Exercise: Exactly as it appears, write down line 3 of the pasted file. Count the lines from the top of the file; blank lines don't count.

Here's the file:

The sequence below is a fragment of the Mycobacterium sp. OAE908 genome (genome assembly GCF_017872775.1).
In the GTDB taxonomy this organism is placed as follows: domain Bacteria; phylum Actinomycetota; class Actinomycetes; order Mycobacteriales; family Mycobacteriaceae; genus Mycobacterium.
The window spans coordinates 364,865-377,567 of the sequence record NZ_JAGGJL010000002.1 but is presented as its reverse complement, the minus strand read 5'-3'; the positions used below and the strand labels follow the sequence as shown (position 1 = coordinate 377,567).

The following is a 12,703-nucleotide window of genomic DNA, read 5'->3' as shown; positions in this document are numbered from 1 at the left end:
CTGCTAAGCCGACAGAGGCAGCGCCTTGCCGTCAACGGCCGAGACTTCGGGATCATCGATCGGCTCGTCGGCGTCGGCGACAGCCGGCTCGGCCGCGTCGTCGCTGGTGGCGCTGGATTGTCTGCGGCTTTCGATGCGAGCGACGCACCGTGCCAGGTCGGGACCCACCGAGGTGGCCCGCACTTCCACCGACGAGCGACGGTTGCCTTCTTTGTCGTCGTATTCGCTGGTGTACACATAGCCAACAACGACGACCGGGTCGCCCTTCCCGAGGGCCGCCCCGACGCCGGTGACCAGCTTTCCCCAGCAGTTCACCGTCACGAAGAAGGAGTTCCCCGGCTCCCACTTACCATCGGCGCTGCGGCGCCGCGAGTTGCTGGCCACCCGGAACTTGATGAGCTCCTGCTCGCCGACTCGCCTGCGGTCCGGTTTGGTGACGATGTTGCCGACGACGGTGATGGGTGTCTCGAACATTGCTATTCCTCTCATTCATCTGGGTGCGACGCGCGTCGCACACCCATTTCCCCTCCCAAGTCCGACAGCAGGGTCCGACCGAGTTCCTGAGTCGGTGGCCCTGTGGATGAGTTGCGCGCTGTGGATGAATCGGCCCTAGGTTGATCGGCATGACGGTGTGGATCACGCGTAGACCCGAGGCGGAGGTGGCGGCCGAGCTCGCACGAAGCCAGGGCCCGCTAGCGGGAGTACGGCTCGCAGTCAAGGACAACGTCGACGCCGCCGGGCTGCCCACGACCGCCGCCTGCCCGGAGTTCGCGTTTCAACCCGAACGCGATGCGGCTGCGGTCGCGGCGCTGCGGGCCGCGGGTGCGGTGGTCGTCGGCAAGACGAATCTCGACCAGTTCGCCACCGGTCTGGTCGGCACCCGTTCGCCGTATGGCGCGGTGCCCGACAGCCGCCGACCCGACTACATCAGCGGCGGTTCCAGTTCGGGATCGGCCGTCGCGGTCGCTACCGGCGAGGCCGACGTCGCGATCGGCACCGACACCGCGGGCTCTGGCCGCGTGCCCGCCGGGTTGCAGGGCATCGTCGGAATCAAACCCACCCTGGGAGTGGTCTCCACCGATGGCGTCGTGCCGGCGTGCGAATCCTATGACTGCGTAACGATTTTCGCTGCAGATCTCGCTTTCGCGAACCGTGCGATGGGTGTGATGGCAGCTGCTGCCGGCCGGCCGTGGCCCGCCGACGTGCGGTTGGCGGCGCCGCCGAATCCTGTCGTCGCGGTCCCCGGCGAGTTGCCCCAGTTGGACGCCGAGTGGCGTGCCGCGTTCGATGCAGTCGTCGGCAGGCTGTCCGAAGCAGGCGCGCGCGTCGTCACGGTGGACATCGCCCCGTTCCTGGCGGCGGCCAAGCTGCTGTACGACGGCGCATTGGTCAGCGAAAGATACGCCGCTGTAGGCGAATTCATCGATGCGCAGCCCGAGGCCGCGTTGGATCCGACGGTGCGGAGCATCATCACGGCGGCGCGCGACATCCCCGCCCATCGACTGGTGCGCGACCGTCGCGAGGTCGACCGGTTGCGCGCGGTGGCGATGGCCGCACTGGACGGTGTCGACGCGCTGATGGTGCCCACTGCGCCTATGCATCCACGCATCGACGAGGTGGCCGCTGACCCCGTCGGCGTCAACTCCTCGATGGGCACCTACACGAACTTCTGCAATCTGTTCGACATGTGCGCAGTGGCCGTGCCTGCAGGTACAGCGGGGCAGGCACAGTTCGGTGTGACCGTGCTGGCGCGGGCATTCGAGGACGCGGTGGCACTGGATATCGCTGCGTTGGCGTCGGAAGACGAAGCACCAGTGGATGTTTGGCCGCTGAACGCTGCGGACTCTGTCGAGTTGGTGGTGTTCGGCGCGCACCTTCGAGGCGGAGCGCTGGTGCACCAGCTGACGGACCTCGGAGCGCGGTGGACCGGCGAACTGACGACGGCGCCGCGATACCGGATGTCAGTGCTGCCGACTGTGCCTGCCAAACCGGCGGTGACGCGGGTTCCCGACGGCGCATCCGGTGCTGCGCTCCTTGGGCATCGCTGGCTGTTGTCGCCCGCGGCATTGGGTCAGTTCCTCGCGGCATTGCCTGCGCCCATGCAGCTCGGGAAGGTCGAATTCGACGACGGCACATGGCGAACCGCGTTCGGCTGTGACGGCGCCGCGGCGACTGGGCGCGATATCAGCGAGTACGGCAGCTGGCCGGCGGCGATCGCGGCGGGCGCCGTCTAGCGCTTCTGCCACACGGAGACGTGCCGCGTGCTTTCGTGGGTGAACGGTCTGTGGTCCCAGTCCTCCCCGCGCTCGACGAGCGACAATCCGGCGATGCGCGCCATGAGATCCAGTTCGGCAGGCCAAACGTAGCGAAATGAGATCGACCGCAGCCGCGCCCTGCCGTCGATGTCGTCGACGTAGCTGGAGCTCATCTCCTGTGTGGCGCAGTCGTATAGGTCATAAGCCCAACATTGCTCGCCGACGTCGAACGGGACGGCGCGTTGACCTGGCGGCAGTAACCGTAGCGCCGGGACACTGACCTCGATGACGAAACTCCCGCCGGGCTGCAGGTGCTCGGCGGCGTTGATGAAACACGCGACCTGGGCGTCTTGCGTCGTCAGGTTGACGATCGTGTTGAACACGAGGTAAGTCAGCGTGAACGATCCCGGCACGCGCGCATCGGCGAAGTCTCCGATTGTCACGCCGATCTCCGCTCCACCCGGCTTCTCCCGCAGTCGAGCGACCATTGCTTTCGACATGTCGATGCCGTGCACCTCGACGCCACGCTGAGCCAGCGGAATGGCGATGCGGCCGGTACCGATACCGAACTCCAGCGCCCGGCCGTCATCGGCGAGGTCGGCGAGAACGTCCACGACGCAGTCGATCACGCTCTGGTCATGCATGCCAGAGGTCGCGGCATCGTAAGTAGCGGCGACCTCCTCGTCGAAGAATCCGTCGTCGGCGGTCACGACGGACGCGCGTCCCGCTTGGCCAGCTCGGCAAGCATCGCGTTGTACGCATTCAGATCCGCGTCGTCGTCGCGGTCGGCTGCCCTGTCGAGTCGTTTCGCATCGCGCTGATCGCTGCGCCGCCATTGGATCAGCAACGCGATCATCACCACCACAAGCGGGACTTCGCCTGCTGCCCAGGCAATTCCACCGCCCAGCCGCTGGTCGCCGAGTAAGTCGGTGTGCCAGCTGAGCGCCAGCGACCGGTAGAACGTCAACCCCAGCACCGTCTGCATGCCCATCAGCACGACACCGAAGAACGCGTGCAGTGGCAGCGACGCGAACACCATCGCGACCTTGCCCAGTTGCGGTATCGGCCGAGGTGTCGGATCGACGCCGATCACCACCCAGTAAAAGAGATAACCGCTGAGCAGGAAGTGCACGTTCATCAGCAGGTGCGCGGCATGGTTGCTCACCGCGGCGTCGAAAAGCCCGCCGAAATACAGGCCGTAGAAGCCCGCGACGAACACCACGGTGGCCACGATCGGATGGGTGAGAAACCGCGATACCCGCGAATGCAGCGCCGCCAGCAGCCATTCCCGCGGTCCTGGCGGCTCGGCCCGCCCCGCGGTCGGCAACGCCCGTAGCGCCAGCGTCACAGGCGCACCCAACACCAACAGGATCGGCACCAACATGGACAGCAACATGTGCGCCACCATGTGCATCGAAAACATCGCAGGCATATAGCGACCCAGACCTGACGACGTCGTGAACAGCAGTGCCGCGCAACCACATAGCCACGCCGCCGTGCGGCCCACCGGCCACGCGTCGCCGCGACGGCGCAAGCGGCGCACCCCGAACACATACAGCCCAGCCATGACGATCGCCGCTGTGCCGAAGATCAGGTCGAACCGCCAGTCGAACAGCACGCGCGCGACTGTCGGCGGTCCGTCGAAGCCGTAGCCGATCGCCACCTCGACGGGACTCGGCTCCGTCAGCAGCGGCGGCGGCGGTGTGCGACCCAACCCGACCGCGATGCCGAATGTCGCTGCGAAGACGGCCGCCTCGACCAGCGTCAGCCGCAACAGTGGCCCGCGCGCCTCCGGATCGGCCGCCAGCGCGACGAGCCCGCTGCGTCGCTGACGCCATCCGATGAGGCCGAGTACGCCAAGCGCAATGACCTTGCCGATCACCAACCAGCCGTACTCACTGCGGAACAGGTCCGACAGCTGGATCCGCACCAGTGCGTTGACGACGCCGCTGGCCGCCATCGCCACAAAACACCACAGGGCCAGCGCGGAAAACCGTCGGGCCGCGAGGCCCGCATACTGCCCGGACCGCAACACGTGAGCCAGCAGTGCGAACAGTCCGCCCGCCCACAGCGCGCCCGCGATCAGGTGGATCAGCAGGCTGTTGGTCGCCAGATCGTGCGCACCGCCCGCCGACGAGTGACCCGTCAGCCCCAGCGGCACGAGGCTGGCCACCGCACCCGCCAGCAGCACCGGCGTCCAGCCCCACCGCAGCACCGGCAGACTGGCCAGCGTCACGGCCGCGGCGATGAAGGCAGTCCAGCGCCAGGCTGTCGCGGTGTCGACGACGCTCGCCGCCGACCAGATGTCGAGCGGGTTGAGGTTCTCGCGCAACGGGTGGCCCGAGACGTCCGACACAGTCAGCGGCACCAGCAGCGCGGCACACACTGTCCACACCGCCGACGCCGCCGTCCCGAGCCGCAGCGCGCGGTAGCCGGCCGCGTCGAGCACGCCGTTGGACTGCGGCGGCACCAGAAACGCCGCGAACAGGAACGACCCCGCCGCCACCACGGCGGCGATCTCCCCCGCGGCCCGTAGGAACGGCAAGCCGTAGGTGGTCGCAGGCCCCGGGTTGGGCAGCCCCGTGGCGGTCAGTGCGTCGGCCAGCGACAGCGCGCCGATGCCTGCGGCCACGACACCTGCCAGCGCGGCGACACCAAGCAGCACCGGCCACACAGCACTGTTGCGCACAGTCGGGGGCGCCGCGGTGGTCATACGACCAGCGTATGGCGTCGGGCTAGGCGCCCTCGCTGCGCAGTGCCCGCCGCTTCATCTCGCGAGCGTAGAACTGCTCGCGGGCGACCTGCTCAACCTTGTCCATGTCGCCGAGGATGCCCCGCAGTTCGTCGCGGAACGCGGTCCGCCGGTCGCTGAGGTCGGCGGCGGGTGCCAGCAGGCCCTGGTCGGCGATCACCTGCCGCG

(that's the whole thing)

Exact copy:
The window spans coordinates 364,865-377,567 of the sequence record NZ_JAGGJL010000002.1 but is presented as its reverse complement, the minus strand read 5'-3'; the positions used below and the strand labels follow the sequence as shown (position 1 = coordinate 377,567).